• Climey Baste: “Agent” for the newly arrived and unduly unconnected. Knows everyone, amiably clownish. Hooks people up with civic organizations and guilds. Gets paid to recruit.
  • Dr. Thaddeus Gue: Once a successful Mad Scientist, by accident. He is always trying and failing to reclaim former glory. Some believe he’s been cursed with sanity.
  • The “Underworks”: Grey Reign was built upon and older city, the heart of which Holy Hill was built upon. It contains a maze of underground tunnels and supposedly lost treasures.
  • Confluence Day/Hour/Minute: Every three years or so, all of the major magical orders reach their arcane zenith simultaneously. It is a festival and a time of great trepidation.

Ships locks used to pass between the two lakes and connect up with the canals of the city. The many warehouses for the city are here as well.
  • Captain Ducky King: A famous ship’s captain. He’s reportedly the best captain for hire.
  • “Gutter Rails”: An ersatz illegal system of gutters & scaffolds allowing rapid travel across rooftops- from the Locks to the Ovens to Central Hub to Rook’s Law.
  • Asimov’s Sanctum: An area of steamworks where clanks and other “awake” robots hide to escape the wreckers.
  • Drop-Penny Doors: Multiple magical societies maintain “bolt-holes for a price.” If you don’t belong, you can still get in by dropping a penny in a slot. But if they do so they must agree to whatever favor is requested.

The bad part of town.
  • The Sawtooths’ Dump: While the canals of the city offer options for transit, horses remain important. The Sawtooths are a family of Wererats who have collected manure and nightsoils for generations. They scavenge through the material and dispose of waste.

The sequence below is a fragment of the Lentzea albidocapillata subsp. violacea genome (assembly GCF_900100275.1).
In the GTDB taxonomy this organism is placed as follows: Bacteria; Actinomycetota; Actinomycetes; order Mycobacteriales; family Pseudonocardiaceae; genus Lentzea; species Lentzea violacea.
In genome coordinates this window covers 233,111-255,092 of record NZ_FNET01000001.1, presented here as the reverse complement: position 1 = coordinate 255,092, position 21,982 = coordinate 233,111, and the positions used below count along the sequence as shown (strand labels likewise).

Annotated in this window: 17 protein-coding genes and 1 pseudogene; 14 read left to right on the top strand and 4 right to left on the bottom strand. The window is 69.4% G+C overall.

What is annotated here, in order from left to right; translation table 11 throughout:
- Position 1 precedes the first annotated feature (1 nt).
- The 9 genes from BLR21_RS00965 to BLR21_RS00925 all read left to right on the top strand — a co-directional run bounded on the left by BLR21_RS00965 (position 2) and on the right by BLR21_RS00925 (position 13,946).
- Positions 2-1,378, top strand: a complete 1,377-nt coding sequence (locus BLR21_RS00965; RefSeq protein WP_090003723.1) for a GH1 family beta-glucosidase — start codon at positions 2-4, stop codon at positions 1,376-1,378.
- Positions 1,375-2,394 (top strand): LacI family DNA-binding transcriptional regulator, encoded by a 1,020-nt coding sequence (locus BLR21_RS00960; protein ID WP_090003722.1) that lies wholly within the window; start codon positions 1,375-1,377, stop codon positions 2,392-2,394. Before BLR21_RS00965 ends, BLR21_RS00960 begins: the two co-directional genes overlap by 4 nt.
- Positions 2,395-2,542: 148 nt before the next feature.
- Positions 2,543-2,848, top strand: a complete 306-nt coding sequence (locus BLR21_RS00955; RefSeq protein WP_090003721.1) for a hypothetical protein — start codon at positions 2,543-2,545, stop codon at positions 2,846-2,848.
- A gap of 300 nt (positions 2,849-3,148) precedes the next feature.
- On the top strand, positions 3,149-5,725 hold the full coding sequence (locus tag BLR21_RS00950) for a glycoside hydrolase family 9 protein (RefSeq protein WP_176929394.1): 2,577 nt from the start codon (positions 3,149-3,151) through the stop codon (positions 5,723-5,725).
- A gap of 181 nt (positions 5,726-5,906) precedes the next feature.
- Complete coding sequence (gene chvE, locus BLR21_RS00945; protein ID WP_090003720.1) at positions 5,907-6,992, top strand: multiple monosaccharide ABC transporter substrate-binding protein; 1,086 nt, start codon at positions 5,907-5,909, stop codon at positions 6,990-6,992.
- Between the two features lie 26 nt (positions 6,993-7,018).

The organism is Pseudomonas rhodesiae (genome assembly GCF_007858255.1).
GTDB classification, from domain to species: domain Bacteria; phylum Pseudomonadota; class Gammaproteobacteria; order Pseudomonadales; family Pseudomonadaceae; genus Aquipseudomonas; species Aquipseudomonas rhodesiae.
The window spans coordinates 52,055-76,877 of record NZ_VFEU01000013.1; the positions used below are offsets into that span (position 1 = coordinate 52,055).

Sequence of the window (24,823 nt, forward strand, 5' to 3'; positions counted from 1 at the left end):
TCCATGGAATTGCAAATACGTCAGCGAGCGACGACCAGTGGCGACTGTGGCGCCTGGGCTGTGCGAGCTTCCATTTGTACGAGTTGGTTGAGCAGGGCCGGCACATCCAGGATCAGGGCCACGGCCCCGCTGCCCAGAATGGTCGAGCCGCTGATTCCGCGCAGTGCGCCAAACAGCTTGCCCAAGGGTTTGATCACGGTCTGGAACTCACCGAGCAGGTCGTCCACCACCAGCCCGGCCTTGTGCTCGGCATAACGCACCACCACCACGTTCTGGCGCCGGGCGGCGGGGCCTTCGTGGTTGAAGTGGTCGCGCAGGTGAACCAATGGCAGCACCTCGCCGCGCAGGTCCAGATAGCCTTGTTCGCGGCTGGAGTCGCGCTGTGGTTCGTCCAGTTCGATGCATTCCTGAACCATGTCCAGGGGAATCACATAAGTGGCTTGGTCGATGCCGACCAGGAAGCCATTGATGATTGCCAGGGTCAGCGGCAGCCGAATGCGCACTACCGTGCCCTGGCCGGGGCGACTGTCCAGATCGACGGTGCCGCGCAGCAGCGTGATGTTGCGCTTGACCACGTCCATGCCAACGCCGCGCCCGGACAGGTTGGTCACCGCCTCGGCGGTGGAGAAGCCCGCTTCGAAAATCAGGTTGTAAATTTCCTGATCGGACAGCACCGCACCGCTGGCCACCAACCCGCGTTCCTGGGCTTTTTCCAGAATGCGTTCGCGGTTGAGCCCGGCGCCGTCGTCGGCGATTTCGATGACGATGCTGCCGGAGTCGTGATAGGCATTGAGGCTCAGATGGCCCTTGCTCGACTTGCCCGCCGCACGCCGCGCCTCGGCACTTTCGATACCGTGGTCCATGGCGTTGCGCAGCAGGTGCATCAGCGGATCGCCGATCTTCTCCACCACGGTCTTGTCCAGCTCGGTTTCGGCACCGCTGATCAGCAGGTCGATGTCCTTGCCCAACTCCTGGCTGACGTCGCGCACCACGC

• Precinct of the Lost: Ruined and disgraced officers go here when they screw up.
  • Corben Sethand: Reputed half-god summoner and “protector.” The children of the gods grow up and gain both power and madness. If they come of age they become out of control and deadly. Sethand finds and utilizes their talents for his own interests, an illegal trade.

The city runs on canals which allow for traffic and travel through the city. The Hub is the huge network at the heart of this system. There are above ground waterways as well as tunnels and underground networks connected to this. One of the largest districts and crossroads of the city.
  • Taffy’s Eatery: A gigantic cafeteria serving hundreds daily. Noodles and sauce are the “City Dish.”
  • The Breeder: A man shrouded in mystery. He breeds the fastest, strongest and healthiest horses around. No one knows where his facilities are.
  • Rumor: The “horses” may not be horses at all. They seem to be more ‘aware’ than they should be. This is also part of their allure.

Order of Theseus: Operators of the Magical Communications of the Maze-like Gallowshall. They’re voices from the squak boxes, no one has ever seen one.
The Constants aka Lich-Given: A dangerous group of magically gifted persons. They’re a secret conspiracy dedicated to controlling the city. They increase their power and sustain themselves by imbibing vitae distilled from the body of their fallen dark master, the legendary warlock-lich, Thomas Paine.
The Masked Lamplighters: Mysterious Guild who keep the city lit at night. They wear strange animal masks.
The Mockingbird Signers: A criminal organization of thieves, ruffians, and second-story men. Notable for their use of ghosts- controlling them or using bottled phantasms as weapons.
Vigilant Cartographers of Grey Reign Proper: They keep and publish maps and catalogs of civic badges. Theirs is a society of sleuths, explorers, artists, and some say, vigilantes. Misspelling the city’s name will get you beat up- a point of honor.